Ode to unit tests and course-grained objects

I recently became a believer in the value of unit testing. I sort of understood the benefits of the test-first approach academically, but always felt that what I was writing would just be too difficult to unit test (UI stuff etc). Before this, ed I think the last thing I unit tested in a formal, framework using way was this directed acyclic graph thing I knocked out for workplace. This project dropped the prospect of taking in a pile of data and at the end spitting out some numbers, which would be easy to test, but that’s not what got me there.

The former code that did similar functionality (ok, really the entire project) is a tangled mess of collections of fine-grained value objects that mostly map to rows in tables. So a given section of code may be juggling three arrays and repeatedly iterating (where did i put that one?) to find objects that relate to objects in each of the other arrays. This is obviously inefficient and very hard to read (especially when the objects passed around have fields that are overloaded, their values depending on the computation phase as they are passed around in a disgustingly procedural manner), so I proposed taming the colections with more intelligent, course-grained objects that would serve as indexes of sorts. Now, instead of looking through the array (or several) to find the sales for item X at store Y the code could just ask an object “get me the data for item X at store Y”. Even better if there’s some kind of normalization or reduction of the data, it can be done as the object is filled with the value objects. So this presents a perfect unit testing specimen, because I can fake up some value objects, toss them in and then test what comes out, with and without manipulation.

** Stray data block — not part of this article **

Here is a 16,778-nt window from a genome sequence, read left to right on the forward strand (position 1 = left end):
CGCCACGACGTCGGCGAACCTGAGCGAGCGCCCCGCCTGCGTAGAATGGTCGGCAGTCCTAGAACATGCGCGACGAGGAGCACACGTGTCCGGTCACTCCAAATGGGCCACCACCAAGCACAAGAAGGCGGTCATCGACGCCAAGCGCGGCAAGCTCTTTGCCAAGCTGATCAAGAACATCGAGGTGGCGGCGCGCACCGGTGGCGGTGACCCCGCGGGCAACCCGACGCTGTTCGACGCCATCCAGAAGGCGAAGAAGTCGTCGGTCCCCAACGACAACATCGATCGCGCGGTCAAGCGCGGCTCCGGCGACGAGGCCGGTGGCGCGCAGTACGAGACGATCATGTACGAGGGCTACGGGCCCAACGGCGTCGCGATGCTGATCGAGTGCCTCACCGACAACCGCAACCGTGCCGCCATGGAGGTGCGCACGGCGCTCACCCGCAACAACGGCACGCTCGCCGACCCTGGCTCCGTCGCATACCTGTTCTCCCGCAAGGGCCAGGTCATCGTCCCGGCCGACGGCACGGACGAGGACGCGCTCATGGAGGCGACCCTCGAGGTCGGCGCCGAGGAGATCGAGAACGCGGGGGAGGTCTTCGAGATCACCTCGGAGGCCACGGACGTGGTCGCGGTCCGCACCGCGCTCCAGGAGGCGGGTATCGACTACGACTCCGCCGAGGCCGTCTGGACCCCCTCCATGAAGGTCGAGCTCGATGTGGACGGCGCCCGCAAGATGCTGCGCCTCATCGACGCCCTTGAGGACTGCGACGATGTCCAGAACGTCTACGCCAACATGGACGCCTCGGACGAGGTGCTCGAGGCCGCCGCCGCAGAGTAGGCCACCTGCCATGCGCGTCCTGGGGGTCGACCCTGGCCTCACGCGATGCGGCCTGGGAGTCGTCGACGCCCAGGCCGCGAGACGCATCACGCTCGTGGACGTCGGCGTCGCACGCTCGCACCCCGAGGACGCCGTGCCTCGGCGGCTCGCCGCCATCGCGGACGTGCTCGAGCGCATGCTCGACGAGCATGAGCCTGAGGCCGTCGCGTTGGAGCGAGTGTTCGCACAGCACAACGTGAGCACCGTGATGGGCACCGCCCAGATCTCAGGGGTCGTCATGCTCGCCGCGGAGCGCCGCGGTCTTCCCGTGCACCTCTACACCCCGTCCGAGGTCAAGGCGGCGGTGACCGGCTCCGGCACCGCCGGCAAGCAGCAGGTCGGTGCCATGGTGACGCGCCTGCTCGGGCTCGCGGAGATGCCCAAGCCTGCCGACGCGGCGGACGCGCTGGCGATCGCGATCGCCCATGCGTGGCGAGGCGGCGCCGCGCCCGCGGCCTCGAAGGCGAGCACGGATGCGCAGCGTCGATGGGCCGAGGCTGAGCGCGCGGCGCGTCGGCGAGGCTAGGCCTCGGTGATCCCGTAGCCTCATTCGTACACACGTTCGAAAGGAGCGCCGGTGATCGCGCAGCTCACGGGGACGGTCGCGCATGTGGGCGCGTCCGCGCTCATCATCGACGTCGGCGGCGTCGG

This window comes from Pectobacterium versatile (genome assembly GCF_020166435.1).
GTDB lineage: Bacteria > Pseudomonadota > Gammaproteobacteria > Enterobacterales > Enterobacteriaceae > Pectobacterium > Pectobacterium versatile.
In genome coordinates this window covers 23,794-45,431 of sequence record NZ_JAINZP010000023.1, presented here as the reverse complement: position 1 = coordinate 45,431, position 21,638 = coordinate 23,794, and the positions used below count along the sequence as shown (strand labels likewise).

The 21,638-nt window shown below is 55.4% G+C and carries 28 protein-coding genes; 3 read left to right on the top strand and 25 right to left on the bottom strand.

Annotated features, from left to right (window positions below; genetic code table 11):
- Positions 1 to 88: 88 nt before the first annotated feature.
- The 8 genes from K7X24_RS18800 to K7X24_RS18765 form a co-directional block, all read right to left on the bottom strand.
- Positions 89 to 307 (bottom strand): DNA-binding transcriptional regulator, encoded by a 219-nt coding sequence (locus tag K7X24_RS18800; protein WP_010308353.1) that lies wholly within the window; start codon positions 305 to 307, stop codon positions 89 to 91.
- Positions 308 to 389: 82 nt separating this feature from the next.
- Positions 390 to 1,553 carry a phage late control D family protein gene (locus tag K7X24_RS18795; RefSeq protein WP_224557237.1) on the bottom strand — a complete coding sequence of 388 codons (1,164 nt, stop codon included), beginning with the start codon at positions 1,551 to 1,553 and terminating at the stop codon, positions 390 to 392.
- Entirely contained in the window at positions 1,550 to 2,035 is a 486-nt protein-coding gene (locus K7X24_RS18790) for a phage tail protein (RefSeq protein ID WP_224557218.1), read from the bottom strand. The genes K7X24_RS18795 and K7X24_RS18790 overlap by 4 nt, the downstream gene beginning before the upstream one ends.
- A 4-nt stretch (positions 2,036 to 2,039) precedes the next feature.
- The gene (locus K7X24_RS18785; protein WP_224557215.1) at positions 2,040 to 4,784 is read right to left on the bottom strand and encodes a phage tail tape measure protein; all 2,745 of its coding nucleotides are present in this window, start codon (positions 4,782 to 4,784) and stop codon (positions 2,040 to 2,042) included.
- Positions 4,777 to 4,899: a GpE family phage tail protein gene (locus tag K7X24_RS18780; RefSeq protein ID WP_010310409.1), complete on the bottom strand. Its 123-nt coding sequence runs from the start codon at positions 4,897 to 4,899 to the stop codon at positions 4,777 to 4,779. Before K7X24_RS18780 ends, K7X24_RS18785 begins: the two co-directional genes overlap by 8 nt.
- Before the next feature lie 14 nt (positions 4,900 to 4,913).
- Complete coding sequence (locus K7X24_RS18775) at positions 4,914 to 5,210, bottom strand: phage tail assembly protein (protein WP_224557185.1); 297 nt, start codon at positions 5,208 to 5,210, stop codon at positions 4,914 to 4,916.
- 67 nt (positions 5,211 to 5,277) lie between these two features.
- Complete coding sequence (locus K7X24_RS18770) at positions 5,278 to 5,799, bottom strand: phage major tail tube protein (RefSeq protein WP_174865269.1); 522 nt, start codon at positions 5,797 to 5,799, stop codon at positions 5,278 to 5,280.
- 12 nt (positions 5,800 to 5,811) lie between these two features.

None of that is rocket science, but it does allow two things: significant complexity can be hidden and thoroughly tested without hooking it up to an app server (fixing something in a JUnit harness is much faster than redeploying to the app server), and secondly that the code to actually do the final calculations can be astonishingly easy to write, read and integrate into the application. Indeed, in this case, the code slipped into place with only one bug.

From the outside, it seems like a lot of extra work to mock out supporting objects and write tests, but having done it it I feel like it saved me several days of total development time. The end product is better too. I’m not sure I can get behind actually writing tests first, but writing tests (in parallel in my case) definately helps to crystalize my thinking about what my objects actually need to do.

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